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Where Can FNPs Work? Exploring 6 Career Paths and How to Choose the Right Fit

The demand for nurse practitioners in the U.S. is sky-high. Between 2022 and 2032, the Bureau of Labor Statistics expects employment to grow for nurse practitioners, nurse anesthetists, and nurse midwives by 38%, which is nearly 13 times faster than the average for all jobs.

The demand stems from several factors:

  • Healthcare organizations are putting more emphasis on preventive care.
  • The growing older adult population has significant healthcare needs.
  • The U.S. has an increasing shortage of primary care providers.

Fortunately, family nurse practitioners (FNPs) help address these gaps. FNPs are advanced practice registered nurses (APRNs) who provide a wide range of healthcare services. They see patients across the lifespan, and treat illnesses, conditions, and injuries that fall under the primary care scope of practice including disease prevention and health and wellness promotion.

If you’re interested in becoming an FNP, you may wonder, “Where can FNPs work?” A broad scope of practice allows FNPs to make a difference in many healthcare settings. Keep reading to explore diverse work environments where FNPs enjoy professional autonomy and provide high-quality patient care.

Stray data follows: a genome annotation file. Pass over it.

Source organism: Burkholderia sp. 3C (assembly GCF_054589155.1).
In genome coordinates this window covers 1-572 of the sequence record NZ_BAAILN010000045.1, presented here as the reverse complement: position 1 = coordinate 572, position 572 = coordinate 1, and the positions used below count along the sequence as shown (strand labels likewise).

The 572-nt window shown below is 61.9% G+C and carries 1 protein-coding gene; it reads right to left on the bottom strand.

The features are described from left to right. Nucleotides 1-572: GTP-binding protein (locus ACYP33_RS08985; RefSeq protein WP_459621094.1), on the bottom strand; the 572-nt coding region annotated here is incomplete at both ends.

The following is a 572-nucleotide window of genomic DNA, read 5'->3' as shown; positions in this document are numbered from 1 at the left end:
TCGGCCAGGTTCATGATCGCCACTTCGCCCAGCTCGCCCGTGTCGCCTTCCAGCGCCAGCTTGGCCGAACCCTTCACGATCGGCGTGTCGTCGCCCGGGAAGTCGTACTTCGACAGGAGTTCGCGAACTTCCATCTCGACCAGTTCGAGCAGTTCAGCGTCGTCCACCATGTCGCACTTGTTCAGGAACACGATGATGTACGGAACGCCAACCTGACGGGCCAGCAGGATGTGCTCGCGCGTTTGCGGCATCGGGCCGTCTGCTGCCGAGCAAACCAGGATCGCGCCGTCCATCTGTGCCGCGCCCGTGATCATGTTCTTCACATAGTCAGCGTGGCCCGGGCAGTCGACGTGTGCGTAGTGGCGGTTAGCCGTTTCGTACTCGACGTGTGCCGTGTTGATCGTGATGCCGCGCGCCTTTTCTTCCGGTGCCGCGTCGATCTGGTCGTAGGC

What Does an FNP Do?

FNPs provide primary care to patients of all ages, from infants to older adults. Some of their many responsibilities include:

  • Performing physical exams
  • Ordering and interpreting diagnostic tests
  • Prescribing medications
  • Managing and developing treatment plans
  • Educating and counseling patients and families
  • Monitoring and ensuring the quality of healthcare practice
  • Collaborating with other healthcare professionals

The specific job duties of FNPs depend on their work environment. For example, FNPs have different roles and responsibilities in specialized and primary care settings. However, FNPs are highly flexible, and their comprehensive education equips them to apply patient-centered care so they can meet diverse patient needs effectively. Nearly 70% of all NPs are FNPs.

Where Can FNPs Work in Healthcare Settings?

Traditional healthcare settings, such as private practices, are the most common workplaces among FNPs. They also work in community health centers. FNPs deliver comprehensive care to diverse patient populations in traditional healthcare settings, making a far-reaching impact.

Primary Care

Where can nurse practitioners work in primary care? Most FNPs practice in outpatient clinics, private group practices, and private practices. Here, FNPs can carry out the full scope of their practice, depending on the state practice environment for nurse practitioners. They are involved in health promotion, disease prevention, and chronic disease management.

Primary care settings serve individuals and families across the lifespan. So, it’s common for FNPs to see patients throughout their lives, developing long-term patient-provider relationships, as well as sometimes seeing multiple members of the same family.